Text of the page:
• The idea that the sheriff did not personally know and was not personally a driver of the Friends of the Sheriff program is patently absurd. Beyond the fact that the program has been publicly reported on by the LA Times and other news outlets (to the extent that it actually features prominently in the department and the sheriff’s own Wikipedia pages) … the simple fact that is many Friends of the Sheriff participants are long-time Baca donors and political supporters (many of whom are Level 3 reserves). The reality is this program was set up by the sheriff, and run by Waldie, to reward politically and financially valuable people with badges and guns. The sheriff was the main person to benefit. It’s ridiculous to suggest otherwise. And it’s beyond ridiculous to suggest the sheriff is just somehow learning of this program now. I have it on good information he was aware in at least 2006. So the incompetence/I-didn’t-know argument doesn’t even work here … claiming ignorance here is just a straight up lie.

  • For those of you keeping score, please remember Tanaka’s gymnastic contortions around the jail abuse scandal, claiming that the org chart showed it was not his responsibility during that specific time period.

    Lo and behold, this next scandal involves Personnel Administration, which the midget emperor insisted it remained under his control, from division chief through undersheriff. He even manipulated the infamous org chart to reflect that, thus beginning an odd migratory journey of this unit across the department’s organizational chart.

    Folks, get your Olympic scorecards ready, because Tall Paul is now going to attempt a triple back flip off the rings, in the pike position, with maximum degree of difficulty. This will be fun to watch! Bernice Abram, his campaign contributing buddy with scandals of her own, will be cheering from the sidelines…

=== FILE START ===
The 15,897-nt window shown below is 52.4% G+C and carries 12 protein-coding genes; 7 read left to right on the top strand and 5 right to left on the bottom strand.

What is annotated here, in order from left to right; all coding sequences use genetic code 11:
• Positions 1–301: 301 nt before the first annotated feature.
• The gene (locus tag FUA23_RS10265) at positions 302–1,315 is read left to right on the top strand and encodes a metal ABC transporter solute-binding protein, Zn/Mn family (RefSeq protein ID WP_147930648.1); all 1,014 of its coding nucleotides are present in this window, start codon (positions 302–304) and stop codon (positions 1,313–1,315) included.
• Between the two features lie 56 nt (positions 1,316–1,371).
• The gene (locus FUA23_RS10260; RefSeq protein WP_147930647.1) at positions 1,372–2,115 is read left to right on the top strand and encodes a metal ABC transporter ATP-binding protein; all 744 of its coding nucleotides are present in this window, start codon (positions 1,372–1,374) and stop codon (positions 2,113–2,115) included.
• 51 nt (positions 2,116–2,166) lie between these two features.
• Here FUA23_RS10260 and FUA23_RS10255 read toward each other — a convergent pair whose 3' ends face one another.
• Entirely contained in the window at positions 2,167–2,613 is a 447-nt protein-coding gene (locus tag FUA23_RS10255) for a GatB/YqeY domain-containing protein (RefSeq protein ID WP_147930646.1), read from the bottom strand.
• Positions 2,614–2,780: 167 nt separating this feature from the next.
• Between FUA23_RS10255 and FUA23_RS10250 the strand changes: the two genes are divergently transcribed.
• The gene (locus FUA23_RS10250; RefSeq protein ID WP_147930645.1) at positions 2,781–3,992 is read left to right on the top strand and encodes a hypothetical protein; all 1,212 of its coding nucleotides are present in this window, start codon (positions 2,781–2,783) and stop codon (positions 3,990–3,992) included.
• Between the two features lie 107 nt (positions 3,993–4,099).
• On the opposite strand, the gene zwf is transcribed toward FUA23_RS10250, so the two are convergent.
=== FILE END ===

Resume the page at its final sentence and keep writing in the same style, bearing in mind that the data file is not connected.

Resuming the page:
• Lee(don’t elect me)Baca wants us to believe that he had a program specifically named after him (FOS) where he hired prostitutes, molesters, drunks, pathological liars, Domestic Violence offenders and rapists and didn’t even know that the program existed until he (Baca)read it in the LAT? Politely I say “BS.” Someone should inform Baca that he has a ‘kick me I’m stupid’ sign on his back!

    C: Abrams is involved so it’s clear that Tanaka knew also. Baca must come clean with all the names and affiliations published for all to see and where these misfits are today.

    An apology must go out to all those truly qualified candidates, that number in the thousands, that Baca turned away so we could hire the bottom of the society!

    Anybody seen Larry Waldie? I understand that he cancelled his golf session and went into hiding.

  • A program called :Friends of the Sheriff, and the Sheriff admits it existence, but denies he had knowledge?
    But he will accept the challenge of change.
    My question is if the Sheriff is “always in charge”, his statement to the Jail Review Board, How come he doesn’t know anything about hiring standards, excessive force, jail beating abuses, or piss poor morale?
    But wait, he is accepting change.
    Sounds like if you give me a burger today, I will pay you on Tuesday.
    17 years in office and he still has to be told when we need change?
    I know he loves the department, but I also believe his love is blind.

  • What does this donkey know? Whitmore, you are such a liar!! Hell, I have talked directly to the Sheriff about FOS.

    No wonder there are 18 swines fighting for their lives. Honesty is not a priority of LASD.

    I bet if you asked Baca a question today. He would answer “I don’t know” out of f*#ing habit.

    Mr. T and Leroy D. how do you guys sleep at night?

  • Victoria Havassey: Thanks for stepping up. I know it wasn’t easy for you to do. If you can contact Celeste as there are others that need your help.

  • How do Baca and Tanaka sleep at night? They both have the traits of a Sociopath. They live in a world were they have done no wrong even if it’s in front of them clear as day.

    Look at this statement from Whitmore on Baca’s behalf.